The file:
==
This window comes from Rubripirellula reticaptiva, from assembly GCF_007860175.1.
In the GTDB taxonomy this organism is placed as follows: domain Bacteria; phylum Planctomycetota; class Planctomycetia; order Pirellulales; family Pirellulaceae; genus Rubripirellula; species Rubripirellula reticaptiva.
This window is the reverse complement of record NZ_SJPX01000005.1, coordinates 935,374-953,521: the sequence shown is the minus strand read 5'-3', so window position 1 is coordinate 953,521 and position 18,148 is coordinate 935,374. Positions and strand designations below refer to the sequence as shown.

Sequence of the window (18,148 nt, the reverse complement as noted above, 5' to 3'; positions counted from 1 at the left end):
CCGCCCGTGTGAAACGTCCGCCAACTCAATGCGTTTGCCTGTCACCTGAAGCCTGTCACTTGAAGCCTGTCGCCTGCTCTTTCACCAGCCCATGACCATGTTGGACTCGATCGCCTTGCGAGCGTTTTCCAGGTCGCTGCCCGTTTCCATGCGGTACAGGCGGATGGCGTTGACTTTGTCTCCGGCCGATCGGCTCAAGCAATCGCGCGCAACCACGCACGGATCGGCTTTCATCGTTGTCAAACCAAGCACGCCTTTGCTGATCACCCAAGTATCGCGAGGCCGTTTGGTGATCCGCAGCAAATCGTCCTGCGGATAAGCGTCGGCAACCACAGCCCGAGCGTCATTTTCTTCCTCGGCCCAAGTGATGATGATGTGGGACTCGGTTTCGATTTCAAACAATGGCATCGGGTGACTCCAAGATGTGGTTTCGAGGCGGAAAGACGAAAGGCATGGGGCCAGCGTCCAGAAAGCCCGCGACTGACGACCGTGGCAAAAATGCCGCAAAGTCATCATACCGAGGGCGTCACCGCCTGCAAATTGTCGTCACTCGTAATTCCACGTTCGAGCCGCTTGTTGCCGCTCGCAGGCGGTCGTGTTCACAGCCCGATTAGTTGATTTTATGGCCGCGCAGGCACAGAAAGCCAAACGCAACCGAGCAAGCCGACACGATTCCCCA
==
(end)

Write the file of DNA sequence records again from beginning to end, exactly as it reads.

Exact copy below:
This window comes from Rubripirellula reticaptiva, from assembly GCF_007860175.1.
In the GTDB taxonomy this organism is placed as follows: domain Bacteria; phylum Planctomycetota; class Planctomycetia; order Pirellulales; family Pirellulaceae; genus Rubripirellula; species Rubripirellula reticaptiva.
This window is the reverse complement of record NZ_SJPX01000005.1, coordinates 935,374-953,521: the sequence shown is the minus strand read 5'-3', so window position 1 is coordinate 953,521 and position 18,148 is coordinate 935,374. Positions and strand designations below refer to the sequence as shown.

Sequence of the window (18,148 nt, the reverse complement as noted above, 5' to 3'; positions counted from 1 at the left end):
CCGCCCGTGTGAAACGTCCGCCAACTCAATGCGTTTGCCTGTCACCTGAAGCCTGTCACTTGAAGCCTGTCGCCTGCTCTTTCACCAGCCCATGACCATGTTGGACTCGATCGCCTTGCGAGCGTTTTCCAGGTCGCTGCCCGTTTCCATGCGGTACAGGCGGATGGCGTTGACTTTGTCTCCGGCCGATCGGCTCAAGCAATCGCGCGCAACCACGCACGGATCGGCTTTCATCGTTGTCAAACCAAGCACGCCTTTGCTGATCACCCAAGTATCGCGAGGCCGTTTGGTGATCCGCAGCAAATCGTCCTGCGGATAAGCGTCGGCAACCACAGCCCGAGCGTCATTTTCTTCCTCGGCCCAAGTGATGATGATGTGGGACTCGGTTTCGATTTCAAACAATGGCATCGGGTGACTCCAAGATGTGGTTTCGAGGCGGAAAGACGAAAGGCATGGGGCCAGCGTCCAGAAAGCCCGCGACTGACGACCGTGGCAAAAATGCCGCAAAGTCATCATACCGAGGGCGTCACCGCCTGCAAATTGTCGTCACTCGTAATTCCACGTTCGAGCCGCTTGTTGCCGCTCGCAGGCGGTCGTGTTCACAGCCCGATTAGTTGATTTTATGGCCGCGCAGGCACAGAAAGCCAAACGCAACCGAGCAAGCCGACACGATTCCCCA